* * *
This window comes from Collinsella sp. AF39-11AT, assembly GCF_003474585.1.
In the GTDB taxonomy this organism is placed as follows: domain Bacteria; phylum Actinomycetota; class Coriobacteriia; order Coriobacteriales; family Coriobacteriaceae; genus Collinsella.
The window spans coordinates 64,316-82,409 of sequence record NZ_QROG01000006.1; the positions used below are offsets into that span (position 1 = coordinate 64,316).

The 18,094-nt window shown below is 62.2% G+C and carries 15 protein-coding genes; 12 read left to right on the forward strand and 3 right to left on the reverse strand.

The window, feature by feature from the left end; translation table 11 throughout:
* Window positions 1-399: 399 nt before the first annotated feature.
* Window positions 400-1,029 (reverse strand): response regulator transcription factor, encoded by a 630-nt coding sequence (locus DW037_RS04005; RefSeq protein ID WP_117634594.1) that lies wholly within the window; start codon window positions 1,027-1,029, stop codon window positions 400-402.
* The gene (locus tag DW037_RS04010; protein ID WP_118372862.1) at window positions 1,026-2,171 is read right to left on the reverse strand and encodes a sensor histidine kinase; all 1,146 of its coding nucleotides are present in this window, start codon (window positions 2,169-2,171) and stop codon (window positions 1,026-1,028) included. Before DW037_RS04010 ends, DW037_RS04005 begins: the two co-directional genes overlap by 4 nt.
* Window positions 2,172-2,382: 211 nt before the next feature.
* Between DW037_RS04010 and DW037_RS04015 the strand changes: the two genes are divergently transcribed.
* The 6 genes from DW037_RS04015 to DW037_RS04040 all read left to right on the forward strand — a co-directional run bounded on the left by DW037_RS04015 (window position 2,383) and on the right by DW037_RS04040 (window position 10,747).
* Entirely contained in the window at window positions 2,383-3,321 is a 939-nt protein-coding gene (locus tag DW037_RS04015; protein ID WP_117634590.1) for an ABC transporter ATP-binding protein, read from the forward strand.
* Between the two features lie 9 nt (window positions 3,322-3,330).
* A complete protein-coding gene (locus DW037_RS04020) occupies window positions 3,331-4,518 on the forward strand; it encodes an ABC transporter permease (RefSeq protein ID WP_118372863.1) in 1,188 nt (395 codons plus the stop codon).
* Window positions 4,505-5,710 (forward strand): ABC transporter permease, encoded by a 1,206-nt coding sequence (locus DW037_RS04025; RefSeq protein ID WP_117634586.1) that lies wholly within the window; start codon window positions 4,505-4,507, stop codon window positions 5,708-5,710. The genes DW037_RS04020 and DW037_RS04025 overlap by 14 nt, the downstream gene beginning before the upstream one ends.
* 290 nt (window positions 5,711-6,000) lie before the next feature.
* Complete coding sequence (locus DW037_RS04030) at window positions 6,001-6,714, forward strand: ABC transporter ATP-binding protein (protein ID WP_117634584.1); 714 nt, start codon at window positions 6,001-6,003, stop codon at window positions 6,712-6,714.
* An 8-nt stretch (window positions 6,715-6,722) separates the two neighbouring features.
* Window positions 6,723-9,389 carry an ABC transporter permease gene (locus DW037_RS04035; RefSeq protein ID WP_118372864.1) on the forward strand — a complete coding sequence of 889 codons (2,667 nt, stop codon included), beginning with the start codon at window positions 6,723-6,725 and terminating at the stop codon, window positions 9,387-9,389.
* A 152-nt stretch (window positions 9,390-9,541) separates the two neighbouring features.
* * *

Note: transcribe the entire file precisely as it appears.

This window comes from Collinsella sp. AF39-11AT, assembly GCF_003474585.1.
In the GTDB taxonomy this organism is placed as follows: domain Bacteria; phylum Actinomycetota; class Coriobacteriia; order Coriobacteriales; family Coriobacteriaceae; genus Collinsella.
The window spans coordinates 64,316-82,409 of sequence record NZ_QROG01000006.1; the positions used below are offsets into that span (position 1 = coordinate 64,316).

The 18,094-nt window shown below is 62.2% G+C and carries 15 protein-coding genes; 12 read left to right on the forward strand and 3 right to left on the reverse strand.

The window, feature by feature from the left end; translation table 11 throughout:
* Window positions 1-399: 399 nt before the first annotated feature.
* Window positions 400-1,029 (reverse strand): response regulator transcription factor, encoded by a 630-nt coding sequence (locus DW037_RS04005; RefSeq protein ID WP_117634594.1) that lies wholly within the window; start codon window positions 1,027-1,029, stop codon window positions 400-402.
* The gene (locus tag DW037_RS04010; protein ID WP_118372862.1) at window positions 1,026-2,171 is read right to left on the reverse strand and encodes a sensor histidine kinase; all 1,146 of its coding nucleotides are present in this window, start codon (window positions 2,169-2,171) and stop codon (window positions 1,026-1,028) included. Before DW037_RS04010 ends, DW037_RS04005 begins: the two co-directional genes overlap by 4 nt.
* Window positions 2,172-2,382: 211 nt before the next feature.
* Between DW037_RS04010 and DW037_RS04015 the strand changes: the two genes are divergently transcribed.
* The 6 genes from DW037_RS04015 to DW037_RS04040 all read left to right on the forward strand — a co-directional run bounded on the left by DW037_RS04015 (window position 2,383) and on the right by DW037_RS04040 (window position 10,747).
* Entirely contained in the window at window positions 2,383-3,321 is a 939-nt protein-coding gene (locus tag DW037_RS04015; protein ID WP_117634590.1) for an ABC transporter ATP-binding protein, read from the forward strand.
* Between the two features lie 9 nt (window positions 3,322-3,330).
* A complete protein-coding gene (locus DW037_RS04020) occupies window positions 3,331-4,518 on the forward strand; it encodes an ABC transporter permease (RefSeq protein ID WP_118372863.1) in 1,188 nt (395 codons plus the stop codon).
* Window positions 4,505-5,710 (forward strand): ABC transporter permease, encoded by a 1,206-nt coding sequence (locus DW037_RS04025; RefSeq protein ID WP_117634586.1) that lies wholly within the window; start codon window positions 4,505-4,507, stop codon window positions 5,708-5,710. The genes DW037_RS04020 and DW037_RS04025 overlap by 14 nt, the downstream gene beginning before the upstream one ends.
* 290 nt (window positions 5,711-6,000) lie before the next feature.
* Complete coding sequence (locus DW037_RS04030) at window positions 6,001-6,714, forward strand: ABC transporter ATP-binding protein (protein ID WP_117634584.1); 714 nt, start codon at window positions 6,001-6,003, stop codon at window positions 6,712-6,714.
* An 8-nt stretch (window positions 6,715-6,722) separates the two neighbouring features.
* Window positions 6,723-9,389 carry an ABC transporter permease gene (locus DW037_RS04035; RefSeq protein ID WP_118372864.1) on the forward strand — a complete coding sequence of 889 codons (2,667 nt, stop codon included), beginning with the start codon at window positions 6,723-6,725 and terminating at the stop codon, window positions 9,387-9,389.
* A 152-nt stretch (window positions 9,390-9,541) separates the two neighbouring features.